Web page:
VISBREAKING The second portion of the shale oil feed is subjected to a liquid phase visbreaking operation. Visbreaking is in essence a thermal cracking step, carried out under a temperature from about 800 F. to about 1100 F. (preferably 900 F.), a pressure from about 100 p.s.i.g. to about 1000 p.s.i.g. (preferably about 400 p.s.ig), and for an oil residence time from about 1 minute to about 15 minutes (preferably about 3.5 minutes). The products from the visbreaking step are passed into a fractionator for gross separation into a heavy bottoms fraction boiling above a cut point of 900 F. to 1100 F. (preferably above 1000 F.) and comprising about 20 weight percent of the fractionator feed, and a lighter overhead stream boiling lower than the cut point and constituting about weight percent of the fractionator feed. The oil preferably is fractionated batchwise, initially in a column filled with protruded stainless steel packing having 15 theoretical plates. In this column about 60% is distilled off, finishing with an overhead pressure of 10 mm. of Hg and a vapor temperature of 760 F. The oil not taken overhead is then fractionated batchwise in a column with no packing or plates under a pressure of 200 microns of Hg to take 011 an additional 20 weight percent.

PROCESS FLOW SCHEME The process of the present invention can best be understood by reference to the drawing, wherein the single figure schematically sets forth the preferred flow scheme of the present invention. A preferred mode is discussed below in connection with this preferred flow scheme.

In the drawing, a total shale oil feedstock is introduced by way of line and separated into a first portion (45 weight percent) in line 102 and a second portion (55 weight percent) in line 104. The first portion is admixed with light visbroken shale oil (obtained as hereinafter described) and introduced into a hydrodenitrogeneration zone 105 wherein it is contacted with a cobalt molybdate catalyst at a temperature of about 740 F., a pressure of about 1500 p.s.i.g., and at a space velocity of about 0.3 volume of oil per volume of catalyst per hour. Hydrogen is introduced by way of line 106 at a rate of about 5000 s.c.f./b. of oil being treated. The product is removed from the hydrodenitrogenation zone by way of line 108.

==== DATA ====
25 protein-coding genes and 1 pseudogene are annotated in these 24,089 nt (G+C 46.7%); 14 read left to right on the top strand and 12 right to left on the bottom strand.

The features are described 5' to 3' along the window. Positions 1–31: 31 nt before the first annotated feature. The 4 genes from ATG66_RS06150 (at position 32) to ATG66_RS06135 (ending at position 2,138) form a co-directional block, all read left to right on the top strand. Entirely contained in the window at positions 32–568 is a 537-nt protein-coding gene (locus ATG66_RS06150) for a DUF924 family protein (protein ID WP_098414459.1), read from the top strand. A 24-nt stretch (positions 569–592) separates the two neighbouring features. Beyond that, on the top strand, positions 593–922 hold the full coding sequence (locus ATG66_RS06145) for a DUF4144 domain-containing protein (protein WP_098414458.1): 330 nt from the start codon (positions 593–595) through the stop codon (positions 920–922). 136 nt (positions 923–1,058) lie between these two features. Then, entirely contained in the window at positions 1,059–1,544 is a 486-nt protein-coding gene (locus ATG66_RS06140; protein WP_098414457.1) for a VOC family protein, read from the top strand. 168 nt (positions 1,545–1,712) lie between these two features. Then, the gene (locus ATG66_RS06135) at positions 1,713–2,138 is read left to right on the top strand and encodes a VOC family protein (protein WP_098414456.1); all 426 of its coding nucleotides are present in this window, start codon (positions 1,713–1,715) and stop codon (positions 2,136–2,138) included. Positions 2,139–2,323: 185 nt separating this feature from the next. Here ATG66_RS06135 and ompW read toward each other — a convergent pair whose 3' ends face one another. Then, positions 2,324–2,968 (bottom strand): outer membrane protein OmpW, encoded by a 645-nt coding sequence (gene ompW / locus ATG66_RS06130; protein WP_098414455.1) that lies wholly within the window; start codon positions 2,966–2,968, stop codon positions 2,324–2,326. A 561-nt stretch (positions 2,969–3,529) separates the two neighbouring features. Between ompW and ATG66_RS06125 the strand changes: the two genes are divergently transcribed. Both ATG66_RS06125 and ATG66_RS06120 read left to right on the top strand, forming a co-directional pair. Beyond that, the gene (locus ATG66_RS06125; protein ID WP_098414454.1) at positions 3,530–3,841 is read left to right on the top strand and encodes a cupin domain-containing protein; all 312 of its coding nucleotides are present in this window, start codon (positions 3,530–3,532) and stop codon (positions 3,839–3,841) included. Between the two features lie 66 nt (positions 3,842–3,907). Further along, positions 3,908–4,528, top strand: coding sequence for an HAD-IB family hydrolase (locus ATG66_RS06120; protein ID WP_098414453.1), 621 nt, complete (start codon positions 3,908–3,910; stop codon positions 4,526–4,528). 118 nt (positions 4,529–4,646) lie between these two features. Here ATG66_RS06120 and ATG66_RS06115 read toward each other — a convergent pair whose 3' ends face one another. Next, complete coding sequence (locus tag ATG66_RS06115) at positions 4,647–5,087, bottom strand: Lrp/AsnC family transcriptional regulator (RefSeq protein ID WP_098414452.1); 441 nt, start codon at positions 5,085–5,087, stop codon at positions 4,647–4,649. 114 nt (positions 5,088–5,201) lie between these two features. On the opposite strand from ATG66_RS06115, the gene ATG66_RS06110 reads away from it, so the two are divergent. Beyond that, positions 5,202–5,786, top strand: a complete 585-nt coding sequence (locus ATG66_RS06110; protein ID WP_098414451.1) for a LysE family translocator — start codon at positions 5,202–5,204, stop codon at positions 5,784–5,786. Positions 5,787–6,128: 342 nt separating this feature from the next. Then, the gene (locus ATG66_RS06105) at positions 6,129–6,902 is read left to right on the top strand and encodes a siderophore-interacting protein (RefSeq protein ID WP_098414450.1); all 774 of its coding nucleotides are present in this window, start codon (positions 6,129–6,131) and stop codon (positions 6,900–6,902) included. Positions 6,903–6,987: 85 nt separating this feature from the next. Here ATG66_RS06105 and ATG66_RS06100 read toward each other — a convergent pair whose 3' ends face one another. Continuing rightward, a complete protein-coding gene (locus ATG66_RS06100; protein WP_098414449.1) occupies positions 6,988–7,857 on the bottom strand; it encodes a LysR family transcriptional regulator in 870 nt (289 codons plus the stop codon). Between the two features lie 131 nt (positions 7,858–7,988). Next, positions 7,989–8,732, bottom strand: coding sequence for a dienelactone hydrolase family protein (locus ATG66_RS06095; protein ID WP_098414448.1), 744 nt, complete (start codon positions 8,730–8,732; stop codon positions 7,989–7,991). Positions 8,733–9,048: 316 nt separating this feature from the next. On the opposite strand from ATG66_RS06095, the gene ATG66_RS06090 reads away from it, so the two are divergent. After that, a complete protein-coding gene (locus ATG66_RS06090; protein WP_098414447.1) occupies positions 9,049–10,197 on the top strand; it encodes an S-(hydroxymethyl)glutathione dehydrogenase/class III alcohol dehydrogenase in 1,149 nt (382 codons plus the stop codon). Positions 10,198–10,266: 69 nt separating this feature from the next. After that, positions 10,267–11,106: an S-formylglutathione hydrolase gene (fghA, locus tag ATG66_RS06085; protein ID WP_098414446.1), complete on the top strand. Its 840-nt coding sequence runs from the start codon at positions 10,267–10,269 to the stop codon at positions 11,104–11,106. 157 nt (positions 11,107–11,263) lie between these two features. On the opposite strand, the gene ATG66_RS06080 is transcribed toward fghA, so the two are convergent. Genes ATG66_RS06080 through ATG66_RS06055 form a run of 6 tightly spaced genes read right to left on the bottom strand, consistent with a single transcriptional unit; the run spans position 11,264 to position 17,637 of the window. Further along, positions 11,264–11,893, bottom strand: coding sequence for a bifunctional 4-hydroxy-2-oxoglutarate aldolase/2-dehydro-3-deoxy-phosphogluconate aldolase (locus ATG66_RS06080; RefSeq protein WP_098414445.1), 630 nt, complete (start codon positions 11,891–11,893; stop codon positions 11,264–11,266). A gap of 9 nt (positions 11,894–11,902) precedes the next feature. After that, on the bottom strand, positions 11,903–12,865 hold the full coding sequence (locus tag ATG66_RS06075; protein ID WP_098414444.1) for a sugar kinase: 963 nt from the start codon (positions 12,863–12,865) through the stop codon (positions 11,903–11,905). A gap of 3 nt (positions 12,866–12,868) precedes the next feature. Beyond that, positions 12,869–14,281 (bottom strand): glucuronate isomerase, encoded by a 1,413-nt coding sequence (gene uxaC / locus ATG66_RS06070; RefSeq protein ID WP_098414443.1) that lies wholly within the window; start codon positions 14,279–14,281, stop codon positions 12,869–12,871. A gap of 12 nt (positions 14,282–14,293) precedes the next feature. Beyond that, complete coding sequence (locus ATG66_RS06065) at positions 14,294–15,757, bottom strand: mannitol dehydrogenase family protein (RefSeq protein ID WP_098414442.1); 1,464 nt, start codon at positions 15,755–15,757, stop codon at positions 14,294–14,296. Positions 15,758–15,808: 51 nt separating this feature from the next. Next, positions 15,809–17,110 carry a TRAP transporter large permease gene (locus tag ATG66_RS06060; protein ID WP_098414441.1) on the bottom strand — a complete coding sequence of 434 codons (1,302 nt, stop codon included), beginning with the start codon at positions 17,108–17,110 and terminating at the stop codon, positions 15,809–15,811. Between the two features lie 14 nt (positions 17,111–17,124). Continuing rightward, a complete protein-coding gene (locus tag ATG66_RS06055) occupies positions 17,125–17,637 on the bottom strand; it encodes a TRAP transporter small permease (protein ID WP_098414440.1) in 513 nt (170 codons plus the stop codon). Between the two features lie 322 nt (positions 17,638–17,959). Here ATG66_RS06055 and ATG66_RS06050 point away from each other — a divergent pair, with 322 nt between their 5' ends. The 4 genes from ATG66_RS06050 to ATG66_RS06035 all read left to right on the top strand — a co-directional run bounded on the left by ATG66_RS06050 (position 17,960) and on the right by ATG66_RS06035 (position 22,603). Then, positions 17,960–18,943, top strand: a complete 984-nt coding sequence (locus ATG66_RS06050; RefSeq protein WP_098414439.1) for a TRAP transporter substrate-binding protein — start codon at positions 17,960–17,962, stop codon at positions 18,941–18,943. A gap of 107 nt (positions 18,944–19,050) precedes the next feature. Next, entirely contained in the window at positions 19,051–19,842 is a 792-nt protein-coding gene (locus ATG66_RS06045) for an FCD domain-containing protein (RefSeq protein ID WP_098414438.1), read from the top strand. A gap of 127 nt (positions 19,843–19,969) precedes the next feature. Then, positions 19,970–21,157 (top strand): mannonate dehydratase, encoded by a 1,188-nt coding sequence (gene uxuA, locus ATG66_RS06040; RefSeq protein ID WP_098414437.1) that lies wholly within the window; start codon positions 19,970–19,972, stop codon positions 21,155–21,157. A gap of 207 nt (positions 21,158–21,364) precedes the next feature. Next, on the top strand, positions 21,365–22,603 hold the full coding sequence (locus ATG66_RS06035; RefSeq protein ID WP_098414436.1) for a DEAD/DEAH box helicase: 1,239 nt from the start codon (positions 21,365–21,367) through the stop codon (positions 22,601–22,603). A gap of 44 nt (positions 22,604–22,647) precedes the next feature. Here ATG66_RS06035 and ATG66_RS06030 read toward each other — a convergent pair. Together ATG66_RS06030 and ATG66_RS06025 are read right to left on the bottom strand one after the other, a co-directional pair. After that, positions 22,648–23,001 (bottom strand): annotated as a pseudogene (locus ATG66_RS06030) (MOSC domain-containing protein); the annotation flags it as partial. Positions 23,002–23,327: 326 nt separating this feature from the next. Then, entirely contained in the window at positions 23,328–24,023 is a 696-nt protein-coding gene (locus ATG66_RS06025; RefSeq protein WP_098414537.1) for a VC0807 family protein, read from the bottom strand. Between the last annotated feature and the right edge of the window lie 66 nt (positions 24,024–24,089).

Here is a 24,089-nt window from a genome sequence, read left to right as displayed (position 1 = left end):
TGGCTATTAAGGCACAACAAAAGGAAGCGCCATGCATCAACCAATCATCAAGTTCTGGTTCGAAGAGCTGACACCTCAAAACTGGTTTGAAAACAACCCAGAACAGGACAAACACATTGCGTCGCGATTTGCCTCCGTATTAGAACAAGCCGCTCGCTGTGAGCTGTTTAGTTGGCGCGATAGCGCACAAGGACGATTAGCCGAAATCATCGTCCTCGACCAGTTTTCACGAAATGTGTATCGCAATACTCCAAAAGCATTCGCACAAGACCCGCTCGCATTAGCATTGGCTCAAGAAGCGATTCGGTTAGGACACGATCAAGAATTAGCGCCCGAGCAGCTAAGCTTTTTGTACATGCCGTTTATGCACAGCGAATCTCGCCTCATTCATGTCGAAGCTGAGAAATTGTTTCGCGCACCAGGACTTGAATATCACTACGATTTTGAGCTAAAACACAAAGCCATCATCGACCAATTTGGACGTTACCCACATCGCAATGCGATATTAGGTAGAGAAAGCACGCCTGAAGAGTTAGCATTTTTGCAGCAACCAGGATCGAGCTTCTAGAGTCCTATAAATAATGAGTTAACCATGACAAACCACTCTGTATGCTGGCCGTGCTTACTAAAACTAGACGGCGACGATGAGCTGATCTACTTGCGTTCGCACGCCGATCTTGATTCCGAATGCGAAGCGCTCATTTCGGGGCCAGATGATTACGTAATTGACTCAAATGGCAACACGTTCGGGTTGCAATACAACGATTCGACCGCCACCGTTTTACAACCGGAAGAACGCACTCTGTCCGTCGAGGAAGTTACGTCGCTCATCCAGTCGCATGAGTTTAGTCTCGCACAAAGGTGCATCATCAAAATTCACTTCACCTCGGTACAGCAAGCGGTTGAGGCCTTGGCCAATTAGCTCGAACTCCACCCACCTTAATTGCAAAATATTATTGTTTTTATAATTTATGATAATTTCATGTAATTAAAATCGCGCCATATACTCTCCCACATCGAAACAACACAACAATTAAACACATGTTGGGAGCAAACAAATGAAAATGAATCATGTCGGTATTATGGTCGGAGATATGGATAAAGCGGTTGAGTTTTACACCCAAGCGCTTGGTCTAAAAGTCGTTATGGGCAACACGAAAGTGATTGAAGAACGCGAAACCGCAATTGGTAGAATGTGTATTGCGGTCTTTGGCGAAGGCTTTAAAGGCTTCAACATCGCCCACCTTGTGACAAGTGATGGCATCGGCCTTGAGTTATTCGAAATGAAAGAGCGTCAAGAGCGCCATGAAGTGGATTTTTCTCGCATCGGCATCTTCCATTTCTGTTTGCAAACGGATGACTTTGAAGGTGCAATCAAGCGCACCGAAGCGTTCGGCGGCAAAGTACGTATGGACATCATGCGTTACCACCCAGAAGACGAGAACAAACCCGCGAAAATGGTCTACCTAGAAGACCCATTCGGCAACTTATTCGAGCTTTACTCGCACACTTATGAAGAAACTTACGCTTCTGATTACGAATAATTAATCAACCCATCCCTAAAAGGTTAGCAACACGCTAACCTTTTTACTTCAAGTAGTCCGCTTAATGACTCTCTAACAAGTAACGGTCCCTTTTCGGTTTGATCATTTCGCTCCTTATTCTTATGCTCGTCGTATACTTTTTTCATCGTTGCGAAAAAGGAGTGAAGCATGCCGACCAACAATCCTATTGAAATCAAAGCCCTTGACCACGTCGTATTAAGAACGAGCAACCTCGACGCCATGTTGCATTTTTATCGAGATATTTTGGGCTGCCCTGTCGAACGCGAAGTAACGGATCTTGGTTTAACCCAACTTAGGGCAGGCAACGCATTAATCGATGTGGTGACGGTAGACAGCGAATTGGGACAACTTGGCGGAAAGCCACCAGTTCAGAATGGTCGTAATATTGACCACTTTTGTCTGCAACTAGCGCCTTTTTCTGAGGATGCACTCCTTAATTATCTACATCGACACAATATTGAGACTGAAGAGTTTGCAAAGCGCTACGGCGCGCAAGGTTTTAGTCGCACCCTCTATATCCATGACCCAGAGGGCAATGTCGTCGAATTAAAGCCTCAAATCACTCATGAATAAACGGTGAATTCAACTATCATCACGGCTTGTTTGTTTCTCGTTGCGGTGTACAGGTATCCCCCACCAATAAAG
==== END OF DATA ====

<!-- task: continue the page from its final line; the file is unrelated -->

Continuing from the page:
The second portion of the total shale oil feed is introduced by way of line 104 into a visbreaking zone 110 wherein the oil is contacted for about 13.6 minutes at a temperature of about 850 F. and a pressure of about 400 p.s.i.g., whereby the effects of thermal breaking can be carried out. A visbroken total product is removed by Way of line 112 and introduced into a fractionator system 114 operating at a cut point of about 1000 F., from which a heavy visbroken oil bottoms product (20 weight percent of fractionator feed) is removed by way of line 116 and is admixed with the hydrodenitrogenation product in line 108 to obtain a pipeline oil which is carried by way of line 118 into the pumps for the pipeline transmission.